Charles Dickens is a constant favourite. Some weeks ago, we received a copy of Boz in Oz, the wonderfully named annual journal of the New South Wales Dickens Society in Australia (‘Oz’, of course, meaning Australia, while ‘Boz’ was Dickens’s pen-name). What a treat – 86 pages of beautifully presented articles, news, snippets and reviews, illustrated with loads of colour and black-and-white pictures. It is surely worth joining the society for its journal alone. We have an article in it called “Mile End Cottage, Alphington” (pp. 73–5, with footnotes on p. 86).
Dickens never had a good relationship with his parents, mainly because he had to constantly Continue reading
The open area round the cathedral at Exeter in Devon is called the Cathedral Close, once the heart of the city. In medieval times it contained streets of houses, the burial ground for the entire city and even churches and chapels. Those living there were closely connected with the church, while the open space was used for recreation by all and sundry, rubbish was dumped, bonfires lit, animals roamed, and games played amidst the grave markers. The Close was not a tranquil place, but a frontier zone between the cathedral and the city.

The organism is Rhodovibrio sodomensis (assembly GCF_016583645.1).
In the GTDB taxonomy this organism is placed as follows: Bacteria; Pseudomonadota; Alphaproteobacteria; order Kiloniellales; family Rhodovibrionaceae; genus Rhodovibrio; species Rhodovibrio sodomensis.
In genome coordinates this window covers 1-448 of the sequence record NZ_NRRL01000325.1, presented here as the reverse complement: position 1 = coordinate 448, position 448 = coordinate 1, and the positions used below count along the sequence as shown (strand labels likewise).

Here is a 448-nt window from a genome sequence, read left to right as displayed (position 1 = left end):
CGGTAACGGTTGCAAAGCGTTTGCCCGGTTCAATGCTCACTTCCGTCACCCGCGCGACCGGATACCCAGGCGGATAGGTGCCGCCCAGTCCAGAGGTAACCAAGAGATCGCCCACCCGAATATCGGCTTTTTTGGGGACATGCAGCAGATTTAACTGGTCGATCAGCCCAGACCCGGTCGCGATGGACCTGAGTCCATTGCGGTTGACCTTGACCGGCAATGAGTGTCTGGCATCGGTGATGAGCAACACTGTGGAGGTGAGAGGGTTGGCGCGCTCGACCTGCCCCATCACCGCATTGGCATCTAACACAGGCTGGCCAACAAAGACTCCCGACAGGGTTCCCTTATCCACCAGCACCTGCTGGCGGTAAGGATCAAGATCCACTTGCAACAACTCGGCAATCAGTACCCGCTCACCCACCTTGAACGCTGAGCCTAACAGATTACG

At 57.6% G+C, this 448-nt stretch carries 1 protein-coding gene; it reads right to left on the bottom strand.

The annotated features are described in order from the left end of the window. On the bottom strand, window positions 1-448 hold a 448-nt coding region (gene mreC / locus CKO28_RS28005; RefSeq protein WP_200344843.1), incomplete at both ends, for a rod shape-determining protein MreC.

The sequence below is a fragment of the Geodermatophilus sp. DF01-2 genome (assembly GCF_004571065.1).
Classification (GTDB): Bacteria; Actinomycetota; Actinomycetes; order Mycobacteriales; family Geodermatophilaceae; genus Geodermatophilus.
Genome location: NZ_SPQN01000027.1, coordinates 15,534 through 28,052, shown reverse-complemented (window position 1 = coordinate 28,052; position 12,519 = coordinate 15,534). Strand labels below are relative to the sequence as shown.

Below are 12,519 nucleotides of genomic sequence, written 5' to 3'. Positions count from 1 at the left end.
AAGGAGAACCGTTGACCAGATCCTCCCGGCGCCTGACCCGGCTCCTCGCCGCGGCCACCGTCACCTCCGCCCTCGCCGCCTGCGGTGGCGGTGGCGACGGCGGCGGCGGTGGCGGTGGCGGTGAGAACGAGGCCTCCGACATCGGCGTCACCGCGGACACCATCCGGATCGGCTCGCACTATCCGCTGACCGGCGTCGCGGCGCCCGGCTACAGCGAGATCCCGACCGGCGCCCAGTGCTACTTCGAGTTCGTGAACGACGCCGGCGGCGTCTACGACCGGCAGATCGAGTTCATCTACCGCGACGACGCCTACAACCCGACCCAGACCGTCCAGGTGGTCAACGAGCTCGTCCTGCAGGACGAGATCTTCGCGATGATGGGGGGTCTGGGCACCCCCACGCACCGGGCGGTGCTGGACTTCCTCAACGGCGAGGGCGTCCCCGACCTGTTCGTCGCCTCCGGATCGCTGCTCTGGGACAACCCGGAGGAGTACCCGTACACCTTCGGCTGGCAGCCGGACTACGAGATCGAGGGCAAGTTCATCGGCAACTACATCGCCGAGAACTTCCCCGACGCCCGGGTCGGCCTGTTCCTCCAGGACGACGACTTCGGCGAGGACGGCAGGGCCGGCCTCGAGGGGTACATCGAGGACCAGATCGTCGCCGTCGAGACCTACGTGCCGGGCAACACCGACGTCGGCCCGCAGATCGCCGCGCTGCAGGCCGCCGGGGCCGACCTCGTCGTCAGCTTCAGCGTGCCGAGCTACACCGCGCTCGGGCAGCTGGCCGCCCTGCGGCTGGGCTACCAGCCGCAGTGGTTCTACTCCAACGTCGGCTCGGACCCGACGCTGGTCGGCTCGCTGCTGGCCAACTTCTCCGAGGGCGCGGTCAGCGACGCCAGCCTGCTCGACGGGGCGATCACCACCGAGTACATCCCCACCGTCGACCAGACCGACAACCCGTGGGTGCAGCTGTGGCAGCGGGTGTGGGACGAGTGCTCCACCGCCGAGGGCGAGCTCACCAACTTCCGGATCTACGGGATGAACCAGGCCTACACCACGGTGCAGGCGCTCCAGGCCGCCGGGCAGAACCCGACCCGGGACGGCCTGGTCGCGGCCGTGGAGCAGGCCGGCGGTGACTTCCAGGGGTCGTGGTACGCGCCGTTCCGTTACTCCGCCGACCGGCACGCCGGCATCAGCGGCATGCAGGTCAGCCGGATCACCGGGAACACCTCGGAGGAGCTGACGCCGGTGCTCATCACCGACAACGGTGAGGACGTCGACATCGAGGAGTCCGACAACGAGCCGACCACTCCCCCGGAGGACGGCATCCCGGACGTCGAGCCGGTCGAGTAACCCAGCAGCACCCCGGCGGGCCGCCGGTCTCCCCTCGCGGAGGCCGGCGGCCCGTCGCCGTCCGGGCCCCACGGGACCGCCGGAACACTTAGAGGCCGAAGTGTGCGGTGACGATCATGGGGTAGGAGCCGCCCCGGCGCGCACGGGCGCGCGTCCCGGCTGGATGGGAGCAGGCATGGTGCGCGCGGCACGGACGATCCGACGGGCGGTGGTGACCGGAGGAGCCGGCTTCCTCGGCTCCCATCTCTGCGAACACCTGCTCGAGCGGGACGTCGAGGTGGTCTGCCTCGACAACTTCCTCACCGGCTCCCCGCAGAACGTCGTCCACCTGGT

In the late 13th century, relations between the cathedral and the city were especially bad. In what appears to have been a flawed election, John Pycot became dean of the cathedral, and so Peter Quinil, the bishop, tried to oust him. Pycot was an Exeter man whose supporters included the mayor, and they singled out Walter de Lechlade as their main opponent on the bishop’s side. As the precentor of the cathedral, Lechlade’s job was to organise the cathedral’s services, but on the night of 10th November 1283, he was murdered in the Cathedral Close. Continue reading